Annuities can indeed add a new dimension to an advisory practice. But a robust annuity book of business isn’t handed to you. Rather, it’s built through preparation, dedication and resourcefulness. These five strategic suggestions should help get you where you want to go.

  1. Get educated. Advisors who do best in the annuity market know their products and their providers inside and out, says Bob Affronti, CEO of FSD Financial. “You should know which companies to go to and which products to use for each and every situation. “
  2. Get securities licensed. The broader the array of annuity products an advisor offers, the better positioned he or she will be to provide clients with suitable solutions. So the investment of time and money to get a Series 6 and/or Series 7 license to sell variable annuities can pay big dividends.
  3. Offer solutions to income and longevity concerns. “I’d say 75 to 90 percent of advisors have clients who need longevity insurance–an income that’s guaranteed to last a lifetime,” Affronti adds. A single-premium immediate annuity can be the vehicle to provide that income, as can a variable annuity or a fixed index annuity with some type of guaranteed withdrawal or guaranteed income benefit. “Given how long people are living these days, they need to continue building assets through retirement,” notes William E. Kauffman, Jr., vice president of financial products at Senior Market Sales.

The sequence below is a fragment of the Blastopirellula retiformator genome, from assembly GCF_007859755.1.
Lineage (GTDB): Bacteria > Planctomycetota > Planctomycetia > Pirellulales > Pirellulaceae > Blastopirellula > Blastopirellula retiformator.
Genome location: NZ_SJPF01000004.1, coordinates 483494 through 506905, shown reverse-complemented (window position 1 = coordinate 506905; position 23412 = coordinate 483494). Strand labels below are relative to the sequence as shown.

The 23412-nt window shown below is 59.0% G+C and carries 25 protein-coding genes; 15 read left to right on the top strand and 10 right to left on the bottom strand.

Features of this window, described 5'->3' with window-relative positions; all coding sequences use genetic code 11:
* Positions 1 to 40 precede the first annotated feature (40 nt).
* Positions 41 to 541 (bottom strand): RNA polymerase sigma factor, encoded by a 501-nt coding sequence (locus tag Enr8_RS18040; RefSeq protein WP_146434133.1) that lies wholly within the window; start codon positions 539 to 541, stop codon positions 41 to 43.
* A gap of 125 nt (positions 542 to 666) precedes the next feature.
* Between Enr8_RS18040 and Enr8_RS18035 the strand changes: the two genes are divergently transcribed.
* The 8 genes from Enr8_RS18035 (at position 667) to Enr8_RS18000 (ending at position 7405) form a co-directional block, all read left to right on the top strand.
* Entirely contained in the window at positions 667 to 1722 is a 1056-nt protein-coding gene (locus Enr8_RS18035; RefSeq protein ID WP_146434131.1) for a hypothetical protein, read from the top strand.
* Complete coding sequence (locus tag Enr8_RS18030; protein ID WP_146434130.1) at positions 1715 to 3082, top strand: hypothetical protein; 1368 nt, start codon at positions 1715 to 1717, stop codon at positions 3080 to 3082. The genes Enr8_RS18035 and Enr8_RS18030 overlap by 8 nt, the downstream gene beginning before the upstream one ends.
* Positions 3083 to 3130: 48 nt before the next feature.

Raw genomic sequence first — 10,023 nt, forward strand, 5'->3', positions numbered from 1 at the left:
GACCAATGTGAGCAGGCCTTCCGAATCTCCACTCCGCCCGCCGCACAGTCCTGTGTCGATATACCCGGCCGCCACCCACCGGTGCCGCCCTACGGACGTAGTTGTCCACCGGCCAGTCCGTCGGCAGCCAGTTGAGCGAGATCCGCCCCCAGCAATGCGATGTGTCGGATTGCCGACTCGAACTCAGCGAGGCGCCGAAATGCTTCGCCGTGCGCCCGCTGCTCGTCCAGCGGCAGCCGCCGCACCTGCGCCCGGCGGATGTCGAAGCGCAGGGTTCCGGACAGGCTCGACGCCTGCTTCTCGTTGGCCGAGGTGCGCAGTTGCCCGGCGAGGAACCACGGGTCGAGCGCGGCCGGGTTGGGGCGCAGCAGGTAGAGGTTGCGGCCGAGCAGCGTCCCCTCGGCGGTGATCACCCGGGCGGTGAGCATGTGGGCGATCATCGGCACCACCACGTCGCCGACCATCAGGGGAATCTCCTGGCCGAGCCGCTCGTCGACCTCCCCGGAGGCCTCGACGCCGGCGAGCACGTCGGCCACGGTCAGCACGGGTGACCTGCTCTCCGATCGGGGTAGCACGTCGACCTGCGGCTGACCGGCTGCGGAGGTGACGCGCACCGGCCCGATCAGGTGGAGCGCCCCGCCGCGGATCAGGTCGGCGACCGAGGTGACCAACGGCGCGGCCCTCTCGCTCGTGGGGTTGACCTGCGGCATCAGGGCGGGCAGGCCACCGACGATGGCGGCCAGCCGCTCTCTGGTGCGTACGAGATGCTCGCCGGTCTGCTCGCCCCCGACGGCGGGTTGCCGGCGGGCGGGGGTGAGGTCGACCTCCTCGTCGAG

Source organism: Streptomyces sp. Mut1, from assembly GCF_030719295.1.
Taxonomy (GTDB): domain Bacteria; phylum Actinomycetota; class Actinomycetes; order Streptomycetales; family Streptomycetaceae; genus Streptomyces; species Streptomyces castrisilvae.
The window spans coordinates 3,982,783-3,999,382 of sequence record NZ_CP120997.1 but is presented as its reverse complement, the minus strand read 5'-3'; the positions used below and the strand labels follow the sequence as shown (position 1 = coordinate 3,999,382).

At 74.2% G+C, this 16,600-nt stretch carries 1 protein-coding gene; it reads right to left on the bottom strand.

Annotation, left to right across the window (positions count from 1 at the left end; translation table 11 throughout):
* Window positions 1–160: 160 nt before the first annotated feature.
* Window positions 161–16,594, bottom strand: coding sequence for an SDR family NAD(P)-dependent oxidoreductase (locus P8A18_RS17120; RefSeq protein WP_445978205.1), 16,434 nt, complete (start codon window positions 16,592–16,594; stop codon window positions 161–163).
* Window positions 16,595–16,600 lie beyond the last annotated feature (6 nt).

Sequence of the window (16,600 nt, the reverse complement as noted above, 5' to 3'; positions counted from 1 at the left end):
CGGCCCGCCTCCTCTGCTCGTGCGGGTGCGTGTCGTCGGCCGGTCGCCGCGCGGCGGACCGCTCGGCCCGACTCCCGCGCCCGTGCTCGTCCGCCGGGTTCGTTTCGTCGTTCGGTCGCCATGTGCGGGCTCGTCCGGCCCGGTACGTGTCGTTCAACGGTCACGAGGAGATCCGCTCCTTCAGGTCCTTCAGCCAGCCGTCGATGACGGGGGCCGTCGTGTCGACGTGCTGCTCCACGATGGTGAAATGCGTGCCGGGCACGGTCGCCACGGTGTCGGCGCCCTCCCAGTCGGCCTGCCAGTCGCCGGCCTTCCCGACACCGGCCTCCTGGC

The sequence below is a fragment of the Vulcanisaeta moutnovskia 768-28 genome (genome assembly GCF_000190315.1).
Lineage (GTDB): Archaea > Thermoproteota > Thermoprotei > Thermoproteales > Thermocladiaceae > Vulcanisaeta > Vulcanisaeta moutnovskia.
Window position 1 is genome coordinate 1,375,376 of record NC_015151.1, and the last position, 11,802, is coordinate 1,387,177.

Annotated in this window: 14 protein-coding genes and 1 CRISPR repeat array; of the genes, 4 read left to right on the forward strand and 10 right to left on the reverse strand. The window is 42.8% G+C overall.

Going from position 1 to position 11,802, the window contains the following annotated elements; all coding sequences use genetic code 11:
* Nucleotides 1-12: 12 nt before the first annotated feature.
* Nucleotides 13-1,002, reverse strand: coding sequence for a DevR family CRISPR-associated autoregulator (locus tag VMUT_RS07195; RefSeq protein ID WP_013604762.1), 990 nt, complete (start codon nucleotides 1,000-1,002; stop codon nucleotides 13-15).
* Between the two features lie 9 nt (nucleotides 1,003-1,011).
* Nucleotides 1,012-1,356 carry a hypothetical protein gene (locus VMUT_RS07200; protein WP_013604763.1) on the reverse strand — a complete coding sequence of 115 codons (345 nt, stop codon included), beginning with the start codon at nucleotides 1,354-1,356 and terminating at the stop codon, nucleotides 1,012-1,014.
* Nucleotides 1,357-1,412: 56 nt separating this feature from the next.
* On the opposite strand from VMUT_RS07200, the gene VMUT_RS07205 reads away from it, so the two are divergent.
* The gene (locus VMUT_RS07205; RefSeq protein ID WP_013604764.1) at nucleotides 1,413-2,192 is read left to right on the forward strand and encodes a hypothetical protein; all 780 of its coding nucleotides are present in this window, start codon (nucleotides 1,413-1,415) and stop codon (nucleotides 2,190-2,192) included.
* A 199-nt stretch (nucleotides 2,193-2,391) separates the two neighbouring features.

4. Mine your existing book of business. “Open up your file drawer,” Kauffman says, “and you will find all those clients you’ve sold health insurance or life insurance to probably need your help [with other aspects of their retirement portfolio]. They’re looking for fresh ideas, and you can be the one to supply them.”
  5. Dig deep to unearth cross-selling opportunities. When you’re discussing one product with a client or prospect, be alert for openings to talk about others. Cross-selling opportunities involving annuities abound. Expose or recognize them by asking the right questions. Kauffman says, “It’s often just a matter of asking a couple more questions: ‘Have you looked at what your income needs are for retirement? Do you have any low- or non-performing assets?’ Those kinds of questions.”

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David Port is a Denver-based freelance writer and a frequent contributor to Senior Market Advisor. He owns and operates his own writing and editing business, Southpaw Print/Net Communications.